What is Master Data and How does it Impact the Automotive Industry?
The term “data” can have an overall significance for our everyday wants and needs. Certain new-age products, like smartphones or smart cars, start with data. In the automotive world, data has a critical role to play in product development and safety altogether; this role will become more important as this industry moves towards distributing more highly sophisticated vehicles in the future. Having a secure baseline of master data is critical for automotive engineers because it allows them to make sense of the automotive world and the products they build within it. If you are an automotive organization looking to maintain growth in new technology and drive positive business outcomes, having a proper master data management solution will help provide real value in those areas. Also, the copious amounts of information within an organization’s master data can clearly define its core values, which can establish a clear path for longevity. Even in other industries—healthcare, manufacturing, aerospace—the centralization of data is a phenomenon that should be becoming normalized. Master data helps optimize organizational consistency, accuracy, and innovation, directly impacting a data-dependent world like automotive.
What is Master Data?
Master data can be considered valuable, complex information that provides context and visibility to business-related activities. This type of data reflects foundational pieces of information that do not frequently change over time, which allows for active data sharing opportunities in real-time. There are a few different domains that this data can be categorized, which usually depends on the organization and its overall needs. Within these domains, companies can establish areas of focus that surround specific subjects like customers, suppliers, products, and even employees.
To add some additional context for how to track this data in the automotive world, here’s an extensive example: let’s say an OEM builds and distributes their new inventory of vehicles to their customers—the car dealerships. They may be in the position to distribute these vehicles to the same dealership company but at different addresses. Eventually, their vehicles reach the dealership and get sold into the consumer market. In most cases, this data can be attributed to each of the master data domains an organization has established.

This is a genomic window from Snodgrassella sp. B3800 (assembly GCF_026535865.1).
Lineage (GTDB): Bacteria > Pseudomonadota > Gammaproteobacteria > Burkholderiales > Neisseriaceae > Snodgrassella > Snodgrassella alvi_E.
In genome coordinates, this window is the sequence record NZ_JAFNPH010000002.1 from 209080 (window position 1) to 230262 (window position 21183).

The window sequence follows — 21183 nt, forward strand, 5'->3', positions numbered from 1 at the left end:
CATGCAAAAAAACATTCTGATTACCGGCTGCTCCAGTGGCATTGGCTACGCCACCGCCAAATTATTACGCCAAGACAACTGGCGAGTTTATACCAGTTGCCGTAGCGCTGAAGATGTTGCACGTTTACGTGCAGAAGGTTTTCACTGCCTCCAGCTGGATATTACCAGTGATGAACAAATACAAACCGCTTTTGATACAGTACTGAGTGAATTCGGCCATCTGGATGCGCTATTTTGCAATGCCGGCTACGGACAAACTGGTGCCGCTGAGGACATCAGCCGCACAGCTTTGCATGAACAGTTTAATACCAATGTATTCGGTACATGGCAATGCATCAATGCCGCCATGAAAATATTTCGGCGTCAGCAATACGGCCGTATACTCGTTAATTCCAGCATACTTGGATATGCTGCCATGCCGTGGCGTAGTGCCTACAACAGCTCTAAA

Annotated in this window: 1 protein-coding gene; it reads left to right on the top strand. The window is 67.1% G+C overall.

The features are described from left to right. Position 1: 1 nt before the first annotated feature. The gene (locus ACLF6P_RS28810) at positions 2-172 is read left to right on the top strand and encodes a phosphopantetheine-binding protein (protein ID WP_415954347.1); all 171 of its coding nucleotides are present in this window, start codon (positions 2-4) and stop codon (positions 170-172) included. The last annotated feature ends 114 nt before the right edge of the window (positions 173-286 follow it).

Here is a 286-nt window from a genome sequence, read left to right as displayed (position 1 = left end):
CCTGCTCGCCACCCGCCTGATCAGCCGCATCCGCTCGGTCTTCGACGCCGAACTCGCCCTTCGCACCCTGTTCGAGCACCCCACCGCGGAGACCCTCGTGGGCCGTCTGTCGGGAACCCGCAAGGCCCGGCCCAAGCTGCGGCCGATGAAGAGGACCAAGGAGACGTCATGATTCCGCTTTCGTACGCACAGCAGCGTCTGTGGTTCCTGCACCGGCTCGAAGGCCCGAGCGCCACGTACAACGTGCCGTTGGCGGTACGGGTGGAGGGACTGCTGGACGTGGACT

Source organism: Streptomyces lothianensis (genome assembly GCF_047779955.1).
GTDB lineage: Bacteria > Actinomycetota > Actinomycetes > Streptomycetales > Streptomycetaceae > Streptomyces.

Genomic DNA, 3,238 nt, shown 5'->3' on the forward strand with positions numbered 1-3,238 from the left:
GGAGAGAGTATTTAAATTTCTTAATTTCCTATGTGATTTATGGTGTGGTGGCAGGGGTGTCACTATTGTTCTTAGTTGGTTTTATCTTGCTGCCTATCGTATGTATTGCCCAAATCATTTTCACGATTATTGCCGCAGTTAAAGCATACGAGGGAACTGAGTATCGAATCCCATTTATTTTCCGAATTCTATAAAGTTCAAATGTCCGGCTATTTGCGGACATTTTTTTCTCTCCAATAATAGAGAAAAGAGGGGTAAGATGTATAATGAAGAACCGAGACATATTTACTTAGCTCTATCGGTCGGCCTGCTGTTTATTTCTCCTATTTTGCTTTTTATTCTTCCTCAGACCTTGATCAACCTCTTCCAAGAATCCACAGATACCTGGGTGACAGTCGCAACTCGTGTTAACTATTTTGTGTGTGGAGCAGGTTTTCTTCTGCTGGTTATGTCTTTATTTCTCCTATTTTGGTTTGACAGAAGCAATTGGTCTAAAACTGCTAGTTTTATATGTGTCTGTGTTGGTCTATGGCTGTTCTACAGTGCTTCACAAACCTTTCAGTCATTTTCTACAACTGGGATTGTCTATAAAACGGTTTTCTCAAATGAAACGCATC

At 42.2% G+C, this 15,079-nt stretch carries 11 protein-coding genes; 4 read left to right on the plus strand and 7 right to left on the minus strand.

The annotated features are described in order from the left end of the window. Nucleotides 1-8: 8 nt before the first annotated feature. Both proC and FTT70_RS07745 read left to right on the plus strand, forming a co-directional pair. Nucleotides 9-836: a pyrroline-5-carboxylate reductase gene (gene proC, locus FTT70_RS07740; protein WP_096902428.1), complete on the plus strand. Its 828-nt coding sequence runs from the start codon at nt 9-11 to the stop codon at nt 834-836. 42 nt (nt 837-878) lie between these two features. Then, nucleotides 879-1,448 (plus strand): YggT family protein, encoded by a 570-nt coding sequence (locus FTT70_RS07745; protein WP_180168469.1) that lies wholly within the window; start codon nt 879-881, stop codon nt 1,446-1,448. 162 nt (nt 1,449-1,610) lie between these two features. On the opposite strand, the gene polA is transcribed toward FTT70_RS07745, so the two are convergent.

The suppliers who distribute the raw materials used to build the products, the locations of each dealership, any business partners that helped the product go-to-market, and any warranties and contracts involved are all informational data that should be tracked and utilized. Being able to access and understand this data can be critical in how any organization functions because without that visibility there is more exposure to risks. Master data provides an extended path of visibility that starts at a supplier level and trickles down to a consumer level. There are other types of data that influence organizational success, which all connect with master data on some level.
Types of Organizational Data
The types of data that organizations optimize can be categorized into different entities. If you were to search for the different types of organizational data in your favorite search engine, you would come across several results that pertain to Statistics, Research, Analysis, etc. Even if you specified by adding “business” or “organization” to the end of your search, you may find iterations of the same data types that have been named differently or merged with another type. Aside from master data, there are 5 other commonly used types of organizational data. To understand what master data is and its importance in automotive, it is important to describe each of them in detail.
- Unstructured data can be described as the most self-explanatory type of data—information that usually does not have a predefined schema or data model. This type of data is very qualitative and can be found in any form of text and/or image—emails, white papers, magazine articles, surveillance, audio, blogs, PDF files, etc. Traditionally, since unstructured data is not stored in a database format, it is usually in a greater abundance than structured data. Master data has more specific domains, so the information needs to be more structured than this type of data. That being said, proper master data management can help manage any unstructured information more efficiently.
- Transactional Data is information that comes directly from an organization’s transactions (sales, invoices, claims, etc.) A manufacturing company’s transactional data could involve information about all of its production activity. For other organizations, hiring and firing employees could be considered transactional data. Master data influences transactional data by adding business context to all of the transactional information. Unlike master data, transactional data often loses relevance over time because of its time dimension; since master data does not have a time dimension, the information involved usually does not change frequently. Transactional data is often a type of data that has a higher volume than other types. This type of information plays an important role in how an organization functions because keeping track of certain expenses can provide visibility of its financial standings.